The executive order by Governor Newsom is all in an effort to combat climate change.

California has long been the leader in the US in fuel economy standards. And in recent years, officials have floated the idea of banning petrol-powered vehicle sales entirely. Today, the state of California plans to make that official by no longer allowing the sale of new petrol-powered vehicles under the executive order of current Governor Gavin Newsom. That news comes from official documents released by the governor's office.

The order by Governor Newsom will require all new passenger vehicles sold in the state beginning in the year 2035 to be zero-emissions. The order also requires the operation of all medium- and heavy-duty vehicles to meet zero-emission standards by 2045. The goal, says Newsom, is to eliminate all harmful emissions from petrol-powered vehicles in an effort to combat climate change.

"This is the most impactful step our state can take to fight climate change," said Governor Newsom. "For too many decades, we have allowed cars to pollute the air that our children and families breathe. Californians shouldn't have to worry if our cars are giving our kids asthma. Our cars shouldn't make wildfires worse – and create more days filled with smoky air. Cars shouldn't melt glaciers or raise sea levels threatening our cherished beaches and coastlines."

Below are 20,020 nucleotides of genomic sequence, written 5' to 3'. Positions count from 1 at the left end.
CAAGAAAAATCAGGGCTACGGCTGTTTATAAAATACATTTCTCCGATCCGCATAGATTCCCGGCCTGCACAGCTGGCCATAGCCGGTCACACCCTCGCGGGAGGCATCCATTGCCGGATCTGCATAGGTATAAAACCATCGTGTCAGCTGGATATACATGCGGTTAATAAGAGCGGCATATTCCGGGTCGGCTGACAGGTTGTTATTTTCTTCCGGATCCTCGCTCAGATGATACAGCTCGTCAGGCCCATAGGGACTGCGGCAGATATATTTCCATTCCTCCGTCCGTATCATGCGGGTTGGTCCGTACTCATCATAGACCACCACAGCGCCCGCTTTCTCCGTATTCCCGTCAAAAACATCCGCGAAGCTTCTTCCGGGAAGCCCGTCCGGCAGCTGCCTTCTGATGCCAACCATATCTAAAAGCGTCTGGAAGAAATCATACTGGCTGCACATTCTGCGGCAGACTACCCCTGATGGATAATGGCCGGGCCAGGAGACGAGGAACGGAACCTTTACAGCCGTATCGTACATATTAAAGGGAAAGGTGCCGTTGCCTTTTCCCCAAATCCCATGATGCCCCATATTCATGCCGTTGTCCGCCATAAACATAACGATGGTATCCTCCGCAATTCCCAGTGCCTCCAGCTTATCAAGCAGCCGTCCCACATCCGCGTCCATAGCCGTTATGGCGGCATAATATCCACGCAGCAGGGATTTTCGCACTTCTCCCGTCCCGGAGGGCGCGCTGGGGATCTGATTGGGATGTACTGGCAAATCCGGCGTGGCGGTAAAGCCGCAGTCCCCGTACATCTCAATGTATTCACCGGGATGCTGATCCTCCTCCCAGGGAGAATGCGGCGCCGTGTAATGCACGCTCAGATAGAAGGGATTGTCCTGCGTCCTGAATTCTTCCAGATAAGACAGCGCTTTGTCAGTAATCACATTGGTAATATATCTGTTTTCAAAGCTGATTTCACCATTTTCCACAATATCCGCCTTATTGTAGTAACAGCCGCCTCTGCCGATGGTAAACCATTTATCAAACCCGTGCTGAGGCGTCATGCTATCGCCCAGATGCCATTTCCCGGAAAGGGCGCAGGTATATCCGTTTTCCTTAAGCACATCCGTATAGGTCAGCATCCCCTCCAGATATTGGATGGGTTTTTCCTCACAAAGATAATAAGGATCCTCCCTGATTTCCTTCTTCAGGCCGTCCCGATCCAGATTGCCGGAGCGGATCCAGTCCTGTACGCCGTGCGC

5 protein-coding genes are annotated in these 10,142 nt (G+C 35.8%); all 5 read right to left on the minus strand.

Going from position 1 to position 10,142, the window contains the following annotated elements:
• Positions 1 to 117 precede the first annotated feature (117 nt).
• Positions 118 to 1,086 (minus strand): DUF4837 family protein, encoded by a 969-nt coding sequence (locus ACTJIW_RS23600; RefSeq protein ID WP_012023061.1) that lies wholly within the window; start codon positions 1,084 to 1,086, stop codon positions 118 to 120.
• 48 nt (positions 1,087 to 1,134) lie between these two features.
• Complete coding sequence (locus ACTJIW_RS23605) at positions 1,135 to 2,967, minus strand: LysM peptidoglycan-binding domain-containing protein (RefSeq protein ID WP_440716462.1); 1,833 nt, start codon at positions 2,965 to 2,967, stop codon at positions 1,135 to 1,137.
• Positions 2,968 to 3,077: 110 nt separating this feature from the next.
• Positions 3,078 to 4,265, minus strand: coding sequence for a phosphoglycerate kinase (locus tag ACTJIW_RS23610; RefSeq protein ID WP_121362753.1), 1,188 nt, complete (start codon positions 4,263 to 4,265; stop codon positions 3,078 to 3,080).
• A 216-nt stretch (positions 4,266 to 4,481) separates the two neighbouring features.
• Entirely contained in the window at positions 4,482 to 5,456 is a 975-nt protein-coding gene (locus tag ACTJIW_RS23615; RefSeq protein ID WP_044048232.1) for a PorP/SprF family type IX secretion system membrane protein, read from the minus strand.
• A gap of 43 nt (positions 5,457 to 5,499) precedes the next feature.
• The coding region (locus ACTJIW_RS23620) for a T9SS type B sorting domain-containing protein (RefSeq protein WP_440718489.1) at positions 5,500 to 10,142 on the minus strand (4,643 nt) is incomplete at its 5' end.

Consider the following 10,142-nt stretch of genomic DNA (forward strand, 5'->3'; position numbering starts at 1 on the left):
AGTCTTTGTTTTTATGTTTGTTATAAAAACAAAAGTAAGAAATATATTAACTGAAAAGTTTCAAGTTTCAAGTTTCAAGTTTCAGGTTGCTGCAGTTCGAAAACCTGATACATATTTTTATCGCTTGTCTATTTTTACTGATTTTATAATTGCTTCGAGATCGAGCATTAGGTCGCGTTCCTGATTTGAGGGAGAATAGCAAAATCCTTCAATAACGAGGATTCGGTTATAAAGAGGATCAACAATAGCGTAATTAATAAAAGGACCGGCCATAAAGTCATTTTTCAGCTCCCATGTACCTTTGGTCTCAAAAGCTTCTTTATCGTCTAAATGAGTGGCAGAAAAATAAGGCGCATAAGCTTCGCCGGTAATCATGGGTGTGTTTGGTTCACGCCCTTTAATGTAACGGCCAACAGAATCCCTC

California is the largest auto market in the US, accounting for just over 11 percent of all new vehicle sales in 2019. And petrol-powered vehicles currently account for about 50 percent of California's greenhouse gas emissions. But with this new order, that figure could drop by up to 35 percent and mark an improvement of up to 80 percent in oxides of nitrogen emissions from cars statewide.

California is the first state in the US to announce the future planned stop-sale of petrol-powered vehicles. It joins 15 other countries – including Germany, France, and Canada – as well as two US cities – Seattle and Los Angeles – that have already committed to doing the same. It's unclear if the 14 other states under the California Air Resources Board (CARB) will follow.